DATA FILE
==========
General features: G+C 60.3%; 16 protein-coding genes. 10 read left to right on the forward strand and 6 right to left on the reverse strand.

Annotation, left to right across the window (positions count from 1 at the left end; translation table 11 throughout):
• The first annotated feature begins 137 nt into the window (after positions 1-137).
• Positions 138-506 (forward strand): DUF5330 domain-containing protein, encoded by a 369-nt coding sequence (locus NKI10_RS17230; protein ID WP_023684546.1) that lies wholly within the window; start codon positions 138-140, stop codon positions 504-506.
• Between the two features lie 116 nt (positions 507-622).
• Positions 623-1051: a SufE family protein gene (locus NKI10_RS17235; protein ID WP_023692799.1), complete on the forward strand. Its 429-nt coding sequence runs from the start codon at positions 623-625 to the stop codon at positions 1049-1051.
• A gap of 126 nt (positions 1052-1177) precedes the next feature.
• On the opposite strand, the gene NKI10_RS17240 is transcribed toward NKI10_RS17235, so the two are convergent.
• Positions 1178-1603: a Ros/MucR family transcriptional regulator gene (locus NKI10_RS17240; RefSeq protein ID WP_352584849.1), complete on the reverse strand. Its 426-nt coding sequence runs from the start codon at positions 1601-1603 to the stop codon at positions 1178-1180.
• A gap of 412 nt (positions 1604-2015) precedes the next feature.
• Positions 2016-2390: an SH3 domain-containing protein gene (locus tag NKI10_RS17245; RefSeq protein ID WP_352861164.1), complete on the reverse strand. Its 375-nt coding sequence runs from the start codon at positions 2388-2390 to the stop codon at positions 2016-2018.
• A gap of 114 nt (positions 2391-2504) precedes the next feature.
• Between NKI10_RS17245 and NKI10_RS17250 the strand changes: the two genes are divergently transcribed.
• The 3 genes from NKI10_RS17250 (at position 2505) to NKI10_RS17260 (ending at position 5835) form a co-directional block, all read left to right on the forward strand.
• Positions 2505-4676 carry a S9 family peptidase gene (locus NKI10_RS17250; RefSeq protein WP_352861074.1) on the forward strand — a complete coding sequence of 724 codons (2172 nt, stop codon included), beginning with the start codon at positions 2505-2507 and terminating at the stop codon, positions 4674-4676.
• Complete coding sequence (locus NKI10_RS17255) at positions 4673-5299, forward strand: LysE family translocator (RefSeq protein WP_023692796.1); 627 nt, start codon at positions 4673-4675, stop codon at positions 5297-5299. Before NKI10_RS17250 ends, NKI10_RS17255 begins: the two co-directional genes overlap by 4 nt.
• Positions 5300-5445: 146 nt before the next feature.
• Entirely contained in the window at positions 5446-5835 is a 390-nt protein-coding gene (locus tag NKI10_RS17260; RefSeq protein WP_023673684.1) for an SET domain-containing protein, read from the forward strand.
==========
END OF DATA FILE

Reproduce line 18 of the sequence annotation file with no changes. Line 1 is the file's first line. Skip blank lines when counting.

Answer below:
• Entirely contained in the window at positions 5446-5835 is a 390-nt protein-coding gene (locus tag NKI10_RS17260; RefSeq protein WP_023673684.1) for an SET domain-containing protein, read from the forward strand.